After more than 40 years in the electronic industry, ASIC/FPGA designer and consultant Sven Andersson has a lot of interesting tales to tell...
Editor's Note: This article first appeared on All Programmable Planet (APP), which was a thriving community website devoted to all things programmable. Sadly, APP is no longer with us, but many friendships were forged there that will last for many years to come.
Hello everyone, it's Sven Andersson here. I started off as an ASIC designer and then moved over into the programmable world. Now I work as an ASIC/FPGA designer and consultant at my Zoocad consulting company in Stockholm, Sweden.
I first got to know our editor, Max Maxfield, in 2007 when he wrote an article about my "How to Design an FPGA From Scratch" blog in EE Times. (Click Here to see that article.)
The years went by (as they do), but we didn't get to meet in person until February 2012, when Max was the keynote speaker at FPGA Forum in Trondheim Norway. A few months earlier, Max had suggested to me that I should present a paper at the conference, because this would give us a chance to finally meet and have a beer together after all our years of email conversation.
I started to think about a subject I could talk about at the conference, but I had a hard time coming up with something good. One thing I've found is that when you don't have something new to present, you start looking back. After more than 40 years in the electronic industry, I think I have a lot of interesting stories to tell, so that was what I decided to talk about. (If you are interested, you can click here to download a PDF containing the slides from my presentation.)
In the future I intend to talk about my current experiments with a variety of soft core processors implemented in FPGAs. I've been loading the Linux operating system into these cores and running benchmarks. But first I thought I would begin with a little "retrospective" and explain how I came to be where I am today.
Let's begin with a graphic illustrating my professional timeline as shown below:
On April 19, 1965, Electronics Magazine published a paper by Gordon Moore, co-founder of Intel, in which he made a prediction about the semiconductor industry that has become the stuff of legend. In a nutshell, Moore said that: "The number of transistors incorporated in a chip will approximately double every 24 months." This has since come to be known as Moore's Law.
I've come to realize that the results of Moore's Law have been a major influence on my professional career. This is what has made my life as an electrical engineer an ever-changing story. Year after year, larger and more complex microprocessors or memory devices were created and presented to the market.
A Master of Science in electrical engineering
On September 8, 1969, I started to study electrical engineering at Kungliga Tekniska Högskolan (The Royal Institute of Technology) in Stockholm.
It took me four years to get my Master of Science degree, and during most of those years I never came closer to a computer than the punched cards we used to capture our programs:
These days it seems hard to believe just how "primitive" everything was. For example, the only calculating tools to which I had access were a slide rule and a mechanical calculator similar to the ones shown below:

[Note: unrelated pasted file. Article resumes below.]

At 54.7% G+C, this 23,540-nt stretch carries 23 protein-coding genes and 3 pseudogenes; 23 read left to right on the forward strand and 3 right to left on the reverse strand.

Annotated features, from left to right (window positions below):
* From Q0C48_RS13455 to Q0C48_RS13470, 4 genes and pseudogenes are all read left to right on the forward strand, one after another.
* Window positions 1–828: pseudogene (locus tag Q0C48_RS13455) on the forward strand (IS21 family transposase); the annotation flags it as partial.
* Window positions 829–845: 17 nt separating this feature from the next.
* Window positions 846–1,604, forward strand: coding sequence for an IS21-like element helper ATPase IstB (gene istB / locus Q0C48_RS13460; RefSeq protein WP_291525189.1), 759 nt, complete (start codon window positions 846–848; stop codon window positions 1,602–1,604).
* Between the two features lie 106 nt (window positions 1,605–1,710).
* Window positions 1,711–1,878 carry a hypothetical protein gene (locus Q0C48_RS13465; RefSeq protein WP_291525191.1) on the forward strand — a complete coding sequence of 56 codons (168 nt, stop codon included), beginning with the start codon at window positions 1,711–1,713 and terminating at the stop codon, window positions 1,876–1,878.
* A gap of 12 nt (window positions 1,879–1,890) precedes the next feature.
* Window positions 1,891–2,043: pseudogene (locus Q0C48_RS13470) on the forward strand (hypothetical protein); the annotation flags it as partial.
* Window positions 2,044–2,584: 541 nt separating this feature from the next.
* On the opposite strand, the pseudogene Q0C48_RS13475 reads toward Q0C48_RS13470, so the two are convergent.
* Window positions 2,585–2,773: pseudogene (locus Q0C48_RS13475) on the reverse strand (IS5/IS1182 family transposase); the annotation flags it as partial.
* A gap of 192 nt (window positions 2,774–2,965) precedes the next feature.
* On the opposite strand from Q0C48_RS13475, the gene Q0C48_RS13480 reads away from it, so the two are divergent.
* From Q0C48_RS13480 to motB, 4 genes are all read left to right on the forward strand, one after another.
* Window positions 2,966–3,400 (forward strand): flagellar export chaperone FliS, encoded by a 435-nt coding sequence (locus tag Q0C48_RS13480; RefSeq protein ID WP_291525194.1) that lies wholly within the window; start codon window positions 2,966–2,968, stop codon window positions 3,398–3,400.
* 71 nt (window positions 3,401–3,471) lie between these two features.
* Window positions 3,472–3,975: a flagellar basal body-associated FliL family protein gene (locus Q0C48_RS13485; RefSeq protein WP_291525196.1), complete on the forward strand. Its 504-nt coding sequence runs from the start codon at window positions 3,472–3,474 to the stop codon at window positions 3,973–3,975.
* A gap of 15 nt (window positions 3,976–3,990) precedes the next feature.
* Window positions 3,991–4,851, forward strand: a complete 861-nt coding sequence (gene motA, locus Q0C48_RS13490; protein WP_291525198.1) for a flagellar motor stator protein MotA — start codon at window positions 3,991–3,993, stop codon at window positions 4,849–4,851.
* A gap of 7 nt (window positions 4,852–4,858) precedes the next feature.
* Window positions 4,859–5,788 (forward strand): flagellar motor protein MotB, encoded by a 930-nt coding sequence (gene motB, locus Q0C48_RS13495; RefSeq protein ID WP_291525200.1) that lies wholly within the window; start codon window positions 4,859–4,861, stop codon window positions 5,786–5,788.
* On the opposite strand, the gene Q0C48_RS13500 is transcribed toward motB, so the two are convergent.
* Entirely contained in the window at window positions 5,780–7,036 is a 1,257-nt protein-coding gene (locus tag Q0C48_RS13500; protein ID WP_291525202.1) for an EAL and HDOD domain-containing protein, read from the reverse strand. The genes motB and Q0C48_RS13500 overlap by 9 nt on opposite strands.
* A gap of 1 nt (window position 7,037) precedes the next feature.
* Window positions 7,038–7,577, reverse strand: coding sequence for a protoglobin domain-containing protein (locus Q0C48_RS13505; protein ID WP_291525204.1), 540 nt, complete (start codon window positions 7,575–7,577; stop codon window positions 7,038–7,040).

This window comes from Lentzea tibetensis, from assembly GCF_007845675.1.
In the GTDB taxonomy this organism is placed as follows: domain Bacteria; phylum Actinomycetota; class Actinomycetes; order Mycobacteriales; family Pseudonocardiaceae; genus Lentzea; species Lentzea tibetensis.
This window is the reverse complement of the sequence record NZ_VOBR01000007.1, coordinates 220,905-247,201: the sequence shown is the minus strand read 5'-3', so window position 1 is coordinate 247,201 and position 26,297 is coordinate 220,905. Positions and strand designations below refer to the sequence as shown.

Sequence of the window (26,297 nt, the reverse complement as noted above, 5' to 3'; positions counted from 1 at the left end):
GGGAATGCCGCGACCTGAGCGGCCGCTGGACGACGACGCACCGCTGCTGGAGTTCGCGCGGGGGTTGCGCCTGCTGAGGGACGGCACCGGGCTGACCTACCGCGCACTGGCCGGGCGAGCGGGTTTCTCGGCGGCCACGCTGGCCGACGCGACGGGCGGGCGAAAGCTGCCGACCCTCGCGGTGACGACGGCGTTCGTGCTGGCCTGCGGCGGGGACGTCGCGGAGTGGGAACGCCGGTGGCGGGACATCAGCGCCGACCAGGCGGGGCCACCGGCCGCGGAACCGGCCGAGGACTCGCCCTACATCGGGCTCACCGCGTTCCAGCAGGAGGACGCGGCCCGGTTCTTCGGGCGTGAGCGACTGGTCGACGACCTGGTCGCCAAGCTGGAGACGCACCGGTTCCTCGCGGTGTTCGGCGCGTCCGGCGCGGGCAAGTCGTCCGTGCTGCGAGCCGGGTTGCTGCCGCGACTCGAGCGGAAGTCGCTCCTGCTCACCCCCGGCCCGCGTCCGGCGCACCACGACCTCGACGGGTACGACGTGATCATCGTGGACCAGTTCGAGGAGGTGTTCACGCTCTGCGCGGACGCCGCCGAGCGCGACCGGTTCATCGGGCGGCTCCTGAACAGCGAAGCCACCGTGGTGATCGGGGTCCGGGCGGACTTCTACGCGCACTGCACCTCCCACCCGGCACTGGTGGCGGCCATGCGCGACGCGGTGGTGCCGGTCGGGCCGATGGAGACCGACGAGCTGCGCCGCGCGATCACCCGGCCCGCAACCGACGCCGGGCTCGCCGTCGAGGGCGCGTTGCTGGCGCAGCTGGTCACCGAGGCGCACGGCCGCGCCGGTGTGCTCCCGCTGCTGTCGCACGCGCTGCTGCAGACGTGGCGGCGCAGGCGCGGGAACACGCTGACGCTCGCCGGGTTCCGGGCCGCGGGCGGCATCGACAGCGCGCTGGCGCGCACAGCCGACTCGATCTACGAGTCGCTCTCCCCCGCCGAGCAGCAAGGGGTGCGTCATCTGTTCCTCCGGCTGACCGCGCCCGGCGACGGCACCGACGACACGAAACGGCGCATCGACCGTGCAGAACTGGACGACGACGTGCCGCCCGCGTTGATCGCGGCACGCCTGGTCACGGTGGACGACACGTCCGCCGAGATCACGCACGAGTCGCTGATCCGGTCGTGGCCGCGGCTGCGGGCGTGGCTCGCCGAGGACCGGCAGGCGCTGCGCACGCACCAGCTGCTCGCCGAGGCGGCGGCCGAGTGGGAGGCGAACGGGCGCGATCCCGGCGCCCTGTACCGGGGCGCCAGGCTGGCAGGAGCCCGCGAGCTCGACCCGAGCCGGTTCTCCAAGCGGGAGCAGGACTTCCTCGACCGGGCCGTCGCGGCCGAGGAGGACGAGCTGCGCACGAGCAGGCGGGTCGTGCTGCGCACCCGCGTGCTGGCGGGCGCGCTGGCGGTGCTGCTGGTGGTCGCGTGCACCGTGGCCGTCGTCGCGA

It's also amazing to me to reflect back on how quickly things changed. In 1970, for example, the Swedish company Facit was the world's leader in mechanical calculators. Just a few years later it was all gone. The reason was the miniaturization of electronic components and the commoditization of electronic products. In 1972, HP introduced the world's first scientific pocket calculator -- the HP35. This cost $395, which was a completely unattainable sum for me at that time. In fact, in those days, that amount of money would have covered all of my expenses for an entire semester!
My Master's thesis
Everything had really changed when it came time for me to write my Master's Thesis in 1974. This was due to the fact that, a few years earlier in 1971, Intel had released a simple 4-bit CPU called the Intel 4004.
The 4004 employed approximately 2,300 transistors and was created using a 10μm PMOS process. The clock speed was only 740 KHz and the processor could execute 92,000 instructions-per-second. Delivered in a 16-pin ceramic dual in-line (DIL) package, this was the world's first single-chip microprocessor and it started a revolution.
For my Master's thesis, I was lucky enough to have access to a 4004 and to build one of the first microprocessor development systems. This consisted of the following components:
- 4004 -- 4-bit CPU
- 4008 -- 8-bit address latch
- 4009 -- Program and I/O converter to standard memory
- 1702A -- 256 x 8-bit UV-erasable PROM
- 2602 -- 1024-bit Static RAM
In order to create my programs, I captured them in assembly language on a PDP 11/8 and then used a cross-assembler to generate the corresponding machine code to run on my 4004-based system. A picture of a PDP 11/8 is shown below:
Following assembly, the machine-code program was output to a punched tape, and then read in to the development system using a teletype with a punched tape reader as illustrated below:
When I consider how far we've come with things like smartphones, digital cameras, and today's tablet computers, and with everything connected using wireless networks, it amazes me to think that I used to have to transport programs from one computer to another using punched paper tapes.
Looking back, it seems like those were the Dark Ages, but it really is not so long ago when you come to think about it.
But now I want to know what you think. Are you interested in my recollections, in which case I would be delighted to continue with my "retrospective," or would you rather I jump forward to the present day and start talking about my experiments with soft core processors in FPGAs?